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As we speed toward the end of the regular season in basketball, it’s easy to look back in enjoyment at all the good hoops action we’ve seen from both our boys and girls. A real revelation on each team has been post play, something not seen as much in an era enamored with three-point shots.

For the girls, Betsy Schoenrock has developed into a real presence inside and has a beautiful touch from up to 15 feet. For the boys, Tyler Raimann has matured into a physical threat and uses his strength and size to dictate much of the action in the paint.

 However, over and over, I hear coaches and fans from opposing teams scream, “Over the back! Call the foul!” This happens when Betsy or Tyler use their height advantage to simply reach over a player in front of them to snatch a rebound. Much to the chagrin on the other teams, what they do (most times) is NOT a foul. Go ahead, look it up. Over the back is not a foul.

 There are four types of fouls in basketball: push, hack, hold, and player control. If you displace another player, you have a push foul. If you hammer them across the arm, that’s a hack. If you grab them, it’s a hold. If you have control of the ball and lower your shoulder or extend your arm, you can be called for a player control foul. But being behind someone and grabbing the rebound? Nope, not unless you push the player in front of you or hold them in order to retrieve the ball.

 There’s a simple solution that many players don’t grasp. If you box out that tall person behind you, it’s easy to bend them over a bit, and you’ll likely get a push foul since that player has no choice but to commit that foul if he or she wants the ball. But positioning and boxing out are rare to see these days. Coaches can teach it all they want, but players have to want to do it, and in the course of fast-paced action, many don’t.

 Another misconception from fans and coaches is the backcourt violation rule, commonly called over and back. Once a player crosses half-court, he or she cannot go back over that line. But the key part of the rule involves three points: both feet and the ball. In a recent game I officiated, the visiting fans and coach went a little nuts on me for not calling this. However, the girl from the home team had only one foot and the ball over the midcourt line. She had every right to dribble back or pass the ball backwards, which is what she did.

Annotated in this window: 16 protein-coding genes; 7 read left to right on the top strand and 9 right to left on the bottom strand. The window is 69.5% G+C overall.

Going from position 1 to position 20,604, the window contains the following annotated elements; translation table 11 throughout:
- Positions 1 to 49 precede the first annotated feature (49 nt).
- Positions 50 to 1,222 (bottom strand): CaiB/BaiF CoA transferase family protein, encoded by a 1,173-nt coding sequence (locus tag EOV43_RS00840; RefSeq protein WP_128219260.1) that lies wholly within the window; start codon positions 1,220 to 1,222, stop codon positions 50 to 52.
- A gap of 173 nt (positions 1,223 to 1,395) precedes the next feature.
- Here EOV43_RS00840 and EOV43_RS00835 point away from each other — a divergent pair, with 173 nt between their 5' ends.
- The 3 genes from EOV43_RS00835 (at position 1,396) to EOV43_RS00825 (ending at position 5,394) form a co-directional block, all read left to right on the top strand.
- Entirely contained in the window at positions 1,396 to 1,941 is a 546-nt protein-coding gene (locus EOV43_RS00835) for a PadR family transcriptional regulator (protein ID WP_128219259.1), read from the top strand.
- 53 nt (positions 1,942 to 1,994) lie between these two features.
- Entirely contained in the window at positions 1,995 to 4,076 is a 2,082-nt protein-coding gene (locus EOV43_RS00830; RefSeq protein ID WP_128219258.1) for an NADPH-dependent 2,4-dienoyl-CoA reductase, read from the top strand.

Something you will often hear at a basketball game is a shout of “Three seconds!” Players are only allowed to be in the lane by the basket for three seconds before vacating the area or it’s a turnover. The first point is that this only applies to offensive players. The second is that there’s not a referee in the world who only gives a player three seconds. I know if I see a player close, but he or she is moving toward the outskirts of the lane, I will give the benefit of the doubt. Often, I have to get to about five seconds before I call it unless it is a repeat offender. Also, the three second count restarts after every shot attempt.

Here’s one that you’ll likely hear more and more as the playoffs heat up: “Call the reach!” This usually happens out on top when someone is dribbling and the defender is attempting to steal or poke the ball away. Players are allowed to reach, but this goes back to the types of fouls you can call. If you push a player while reaching for the ball, it’s a foul. If you reach around a player, it’s not a foul if you don’t make contact. Sometimes it’s not even a foul if you do make contact. Does the action affect the ability of the ball handler to make the play? Did it displace the player with the ball? If not, don’t blow your whistle.

 I had someone ask me recently why carrying is not called more often. Those of us old enough to use “Back in my day” as a reference point, remember being taught to always dribble the ball on the top. If you went on the side and came over the top to dribble, it was a carrying violation. That rule has evolved, in large part due to the NBA. It’s a rare sight to see a player only dribble on the top anymore. Almost all players grab the ball on the side and bring it over. Carrying is only really called if a player puts a hand on the bottom of the ball and brings it around to dribble or pauses with the ball before continuing a dribble. Technically, it should be called a double dribble in that situation, and many referees call it that way, which leaves many fans scratching their heads.

 I enjoy officiating, but I wish more people would try it. I’ve seen plenty of bad officials this season, but I have to remind myself that the view from the stands is always different than that on the floor. Plus, I’m stationary, while the stripes are moving much of the time. As we look forward to, hopefully, long playoff runs by our basketball teams, please remember that and take a minute to review these basic rules before shouting something that shows you don’t know as much about the game as you think you do. Go Panthers!

Word of the Week: This week’s word is ambisinistrous, which means clumsy with both hands, as in, “The basketball player was quite ambisinistrous, which didn’t bode well for much playing time.” Impress your friends and confuse your enemies!

 

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